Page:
NEW YORK — Winter might not be ready to give up its hold on New York, but Bloomingdale’s pushed the season along a bit by unveiling its “Dress for Spring” campaign on Tuesday night in the midst of a sticky snow storm.

The retailer, which asked several of its sportswear resources to design exclusive dresses for the season, had dresses in its windows from Lexington Avenue around to Third Avenue and many more on the fourth floor, where Kal Ruttenstein, senior vice president of fashion direction, discussed the merits of wearing dresses with many of the designers involved in the project. So what if it stole a little thunder from competitor Lord & Taylor, which has traditionally marketed itself as “America’s Dress Address.”

“It’s a beautiful way to get dressed,” said Perry Ellis women’s designer Patrick Robinson. “Especially now, women are starting to buy spring because they think that if they buy something sleeveless, then it will start warming up.”

Anna Sui considers dresses to be a novel way of dressing for a generation that was reared on sportswear.

“It’s so easy,” she said. “Rather than dealing with a jacket, shirt and pants or a skirt, all you have to think about is the dress.”

“It’s a fundamental, isn’t it?” asked Calvin Klein designer Francisco Costa. “Women love dresses.”

“It’s a celebration of femininity,” added Zac Posen. “Women want to be in dresses right now because they are fun and flirty, and a way for them to express themselves and be cool.”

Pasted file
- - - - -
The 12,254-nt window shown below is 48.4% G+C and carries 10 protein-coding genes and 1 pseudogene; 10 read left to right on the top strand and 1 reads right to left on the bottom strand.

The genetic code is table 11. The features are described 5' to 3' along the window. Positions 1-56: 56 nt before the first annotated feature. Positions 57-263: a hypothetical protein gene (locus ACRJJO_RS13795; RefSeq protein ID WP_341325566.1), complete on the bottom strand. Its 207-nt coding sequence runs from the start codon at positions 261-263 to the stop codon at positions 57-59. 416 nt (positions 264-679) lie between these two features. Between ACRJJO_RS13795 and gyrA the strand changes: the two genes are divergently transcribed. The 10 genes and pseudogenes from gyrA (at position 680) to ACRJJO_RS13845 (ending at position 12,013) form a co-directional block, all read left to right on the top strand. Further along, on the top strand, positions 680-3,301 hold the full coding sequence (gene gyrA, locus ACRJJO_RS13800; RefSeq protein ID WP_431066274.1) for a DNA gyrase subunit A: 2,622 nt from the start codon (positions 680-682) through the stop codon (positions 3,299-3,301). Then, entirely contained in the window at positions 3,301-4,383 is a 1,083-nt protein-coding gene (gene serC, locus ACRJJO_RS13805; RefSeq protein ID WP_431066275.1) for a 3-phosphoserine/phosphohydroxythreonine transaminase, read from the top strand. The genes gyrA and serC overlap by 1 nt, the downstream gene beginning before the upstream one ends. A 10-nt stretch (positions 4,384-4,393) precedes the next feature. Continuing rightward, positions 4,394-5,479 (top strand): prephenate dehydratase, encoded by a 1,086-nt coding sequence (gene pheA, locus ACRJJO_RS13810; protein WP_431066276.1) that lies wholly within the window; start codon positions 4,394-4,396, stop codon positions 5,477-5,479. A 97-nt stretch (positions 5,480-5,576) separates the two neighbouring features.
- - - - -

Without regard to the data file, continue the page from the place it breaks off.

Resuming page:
Many designers involved said creating exclusives for retailers is becoming more important as a means of differentiating the look of dress and sportswear departments from store to store, as well as a way to maintain their individual importance to buyers. Costa made a pink day dress with grosgrain ribbon trim, Posen created a pale pink rendition of his shell dress, and there were flower prints from Marc Jacobs and Derek Lam, pin dots from Ralph Lauren and purple netting from Vera Wang.

The store had sold 24 out of 25 of Donna Karan’s knotted red dresses since they hit the selling floor, Ruttenstein said, as more designers flowed into the store — Lam, Ken Kaufman and Isaac Franco, Rebecca Taylor, Carmen Marc Valvo and Chaiken’s Jeff Mahshie, who brought along three staff members in dresses from his spring collection.Shoshanna Lonstein Gruss, whose dress collection helped revive the look over the last few years, noted that more stores are displaying dresses in other areas than the traditional ready-to-wear department. Bloomingdale’s, for example, displays dresses with sportswear on its second and third floors, making them more accessible to young, stylish shoppers.

“Now younger women are feeling more comfortable in dresses,” she said, wearing a strapless eyelet dress with sandals, despite the snow.

“To get here, I wore my dress with sweatpants,” she confessed, before realizing what her mother might think. “Put that I was wearing lipstick. As long as my Mom thinks I have lipstick on and my hair is brushed, I can do anything — I can commit murder.”

— Eric Wilson and Rosemary Feitelberg

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